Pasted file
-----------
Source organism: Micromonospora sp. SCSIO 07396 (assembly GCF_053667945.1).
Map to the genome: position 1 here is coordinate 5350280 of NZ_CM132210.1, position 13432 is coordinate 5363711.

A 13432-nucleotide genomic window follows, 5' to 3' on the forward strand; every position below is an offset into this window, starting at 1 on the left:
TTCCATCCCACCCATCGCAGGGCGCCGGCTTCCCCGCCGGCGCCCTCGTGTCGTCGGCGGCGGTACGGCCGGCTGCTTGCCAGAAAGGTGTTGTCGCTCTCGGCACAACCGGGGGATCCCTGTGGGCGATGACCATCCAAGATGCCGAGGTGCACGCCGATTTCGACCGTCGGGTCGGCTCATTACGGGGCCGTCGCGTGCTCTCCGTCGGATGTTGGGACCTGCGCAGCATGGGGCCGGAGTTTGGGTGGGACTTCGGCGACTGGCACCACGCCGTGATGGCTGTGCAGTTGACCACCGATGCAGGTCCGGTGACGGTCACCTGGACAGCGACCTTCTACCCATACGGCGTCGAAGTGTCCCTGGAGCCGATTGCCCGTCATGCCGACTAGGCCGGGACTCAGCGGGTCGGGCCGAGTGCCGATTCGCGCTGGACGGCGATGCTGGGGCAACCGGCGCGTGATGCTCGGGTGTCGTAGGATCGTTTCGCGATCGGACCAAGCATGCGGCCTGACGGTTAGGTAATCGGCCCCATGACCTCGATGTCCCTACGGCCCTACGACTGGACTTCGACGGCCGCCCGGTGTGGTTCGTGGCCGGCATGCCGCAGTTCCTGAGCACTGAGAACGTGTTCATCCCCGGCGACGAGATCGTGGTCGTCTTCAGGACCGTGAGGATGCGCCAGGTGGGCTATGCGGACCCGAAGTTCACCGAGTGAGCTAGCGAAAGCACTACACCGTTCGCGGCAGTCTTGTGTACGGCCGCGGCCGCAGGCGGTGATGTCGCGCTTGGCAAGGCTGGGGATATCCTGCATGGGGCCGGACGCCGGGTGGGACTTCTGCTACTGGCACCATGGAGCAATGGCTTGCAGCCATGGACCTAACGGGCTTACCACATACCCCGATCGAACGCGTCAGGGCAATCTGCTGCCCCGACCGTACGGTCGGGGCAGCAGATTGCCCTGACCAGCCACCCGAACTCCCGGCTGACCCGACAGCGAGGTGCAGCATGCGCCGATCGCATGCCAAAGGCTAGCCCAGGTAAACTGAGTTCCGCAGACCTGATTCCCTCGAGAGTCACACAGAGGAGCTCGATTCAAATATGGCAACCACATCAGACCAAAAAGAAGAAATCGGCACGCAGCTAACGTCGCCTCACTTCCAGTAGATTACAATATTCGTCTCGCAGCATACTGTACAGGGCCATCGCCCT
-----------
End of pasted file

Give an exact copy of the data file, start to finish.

Source organism: Micromonospora sp. SCSIO 07396 (assembly GCF_053667945.1).
Map to the genome: position 1 here is coordinate 5350280 of NZ_CM132210.1, position 13432 is coordinate 5363711.

A 13432-nucleotide genomic window follows, 5' to 3' on the forward strand; every position below is an offset into this window, starting at 1 on the left:
TTCCATCCCACCCATCGCAGGGCGCCGGCTTCCCCGCCGGCGCCCTCGTGTCGTCGGCGGCGGTACGGCCGGCTGCTTGCCAGAAAGGTGTTGTCGCTCTCGGCACAACCGGGGGATCCCTGTGGGCGATGACCATCCAAGATGCCGAGGTGCACGCCGATTTCGACCGTCGGGTCGGCTCATTACGGGGCCGTCGCGTGCTCTCCGTCGGATGTTGGGACCTGCGCAGCATGGGGCCGGAGTTTGGGTGGGACTTCGGCGACTGGCACCACGCCGTGATGGCTGTGCAGTTGACCACCGATGCAGGTCCGGTGACGGTCACCTGGACAGCGACCTTCTACCCATACGGCGTCGAAGTGTCCCTGGAGCCGATTGCCCGTCATGCCGACTAGGCCGGGACTCAGCGGGTCGGGCCGAGTGCCGATTCGCGCTGGACGGCGATGCTGGGGCAACCGGCGCGTGATGCTCGGGTGTCGTAGGATCGTTTCGCGATCGGACCAAGCATGCGGCCTGACGGTTAGGTAATCGGCCCCATGACCTCGATGTCCCTACGGCCCTACGACTGGACTTCGACGGCCGCCCGGTGTGGTTCGTGGCCGGCATGCCGCAGTTCCTGAGCACTGAGAACGTGTTCATCCCCGGCGACGAGATCGTGGTCGTCTTCAGGACCGTGAGGATGCGCCAGGTGGGCTATGCGGACCCGAAGTTCACCGAGTGAGCTAGCGAAAGCACTACACCGTTCGCGGCAGTCTTGTGTACGGCCGCGGCCGCAGGCGGTGATGTCGCGCTTGGCAAGGCTGGGGATATCCTGCATGGGGCCGGACGCCGGGTGGGACTTCTGCTACTGGCACCATGGAGCAATGGCTTGCAGCCATGGACCTAACGGGCTTACCACATACCCCGATCGAACGCGTCAGGGCAATCTGCTGCCCCGACCGTACGGTCGGGGCAGCAGATTGCCCTGACCAGCCACCCGAACTCCCGGCTGACCCGACAGCGAGGTGCAGCATGCGCCGATCGCATGCCAAAGGCTAGCCCAGGTAAACTGAGTTCCGCAGACCTGATTCCCTCGAGAGTCACACAGAGGAGCTCGATTCAAATATGGCAACCACATCAGACCAAAAAGAAGAAATCGGCACGCAGCTAACGTCGCCTCACTTCCAGTAGATTACAATATTCGTCTCGCAGCATACTGTACAGGGCCATCGCCCT